• DVA Gold Card holders
  • Commonwealth Seniors Health Card holders
  • Those on a Carer Allowance

Eligible businesses will receive up to $650 in energy bill relief.

Greater access to Medicare bulk billing and cheaper medicine

The government is proposing a $3.5bn spend to triple the bulk-billing incentive that GPs receive. This will help GPs provide free, bulk-billed consultations to around 11.6m pensioners, concession card holders and those under 16.

A separate proposal will see patients able to buy two months’ supply of common medications at once and at the same price they previously paid for one. This will halve the number of times patients need to visit the GP and pharmacist – saving each patient, on average, $180 per year.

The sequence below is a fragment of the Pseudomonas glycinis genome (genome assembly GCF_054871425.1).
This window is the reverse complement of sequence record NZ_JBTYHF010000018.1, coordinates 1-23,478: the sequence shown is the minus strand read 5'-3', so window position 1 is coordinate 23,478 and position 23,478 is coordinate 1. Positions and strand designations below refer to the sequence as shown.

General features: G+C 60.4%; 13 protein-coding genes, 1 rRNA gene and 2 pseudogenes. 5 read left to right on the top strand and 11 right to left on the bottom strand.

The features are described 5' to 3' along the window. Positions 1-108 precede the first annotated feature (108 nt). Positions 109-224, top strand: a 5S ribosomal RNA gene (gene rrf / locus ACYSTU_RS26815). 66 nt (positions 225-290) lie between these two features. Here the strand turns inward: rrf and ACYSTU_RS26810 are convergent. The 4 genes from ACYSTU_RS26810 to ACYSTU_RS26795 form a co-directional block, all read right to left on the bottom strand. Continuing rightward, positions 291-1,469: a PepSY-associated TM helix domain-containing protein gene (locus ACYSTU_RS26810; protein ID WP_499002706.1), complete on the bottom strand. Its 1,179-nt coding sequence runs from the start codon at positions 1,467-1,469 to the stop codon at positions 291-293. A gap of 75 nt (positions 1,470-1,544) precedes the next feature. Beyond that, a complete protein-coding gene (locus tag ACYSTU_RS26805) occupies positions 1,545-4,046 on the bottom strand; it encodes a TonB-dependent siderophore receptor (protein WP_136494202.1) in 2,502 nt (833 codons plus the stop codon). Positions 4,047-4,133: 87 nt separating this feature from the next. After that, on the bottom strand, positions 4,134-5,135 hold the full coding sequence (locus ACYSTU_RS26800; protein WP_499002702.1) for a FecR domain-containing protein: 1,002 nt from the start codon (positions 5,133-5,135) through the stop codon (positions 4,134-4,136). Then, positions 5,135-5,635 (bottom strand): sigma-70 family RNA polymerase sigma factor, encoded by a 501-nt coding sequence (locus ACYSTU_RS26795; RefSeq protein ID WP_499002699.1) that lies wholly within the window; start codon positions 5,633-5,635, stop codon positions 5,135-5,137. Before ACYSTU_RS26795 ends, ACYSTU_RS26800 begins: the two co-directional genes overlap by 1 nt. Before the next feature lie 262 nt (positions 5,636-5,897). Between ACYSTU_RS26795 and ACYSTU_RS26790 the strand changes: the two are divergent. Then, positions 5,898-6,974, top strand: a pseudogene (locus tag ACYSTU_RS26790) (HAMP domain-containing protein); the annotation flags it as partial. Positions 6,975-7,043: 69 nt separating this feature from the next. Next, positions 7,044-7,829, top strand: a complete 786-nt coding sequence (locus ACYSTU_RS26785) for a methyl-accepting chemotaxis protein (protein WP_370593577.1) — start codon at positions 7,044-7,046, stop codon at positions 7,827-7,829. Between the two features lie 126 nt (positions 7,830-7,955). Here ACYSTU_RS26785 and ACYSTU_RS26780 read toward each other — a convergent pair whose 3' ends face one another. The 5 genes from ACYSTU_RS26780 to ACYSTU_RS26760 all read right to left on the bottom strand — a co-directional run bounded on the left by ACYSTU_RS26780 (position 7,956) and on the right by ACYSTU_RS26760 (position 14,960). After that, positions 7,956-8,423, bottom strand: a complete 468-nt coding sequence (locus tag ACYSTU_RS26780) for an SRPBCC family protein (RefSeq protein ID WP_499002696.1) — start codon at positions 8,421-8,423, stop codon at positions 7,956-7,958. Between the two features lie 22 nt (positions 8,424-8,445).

Cost of living relief

In addition to the welfare payment increases and energy bill relief measures noted above, the government is also proposing to spend:

  • $9bn in additional childcare subsidies
  • $1.9bn to extend sole parent payments until children turn 14

Got questions about the Federal Budget?

As always, HPH Solutions is here to support you, our clients, with any questions you might have. Simply contact your advisor if you’re unsure about the implications of the Budget for your personal circumstances and want to chat about it.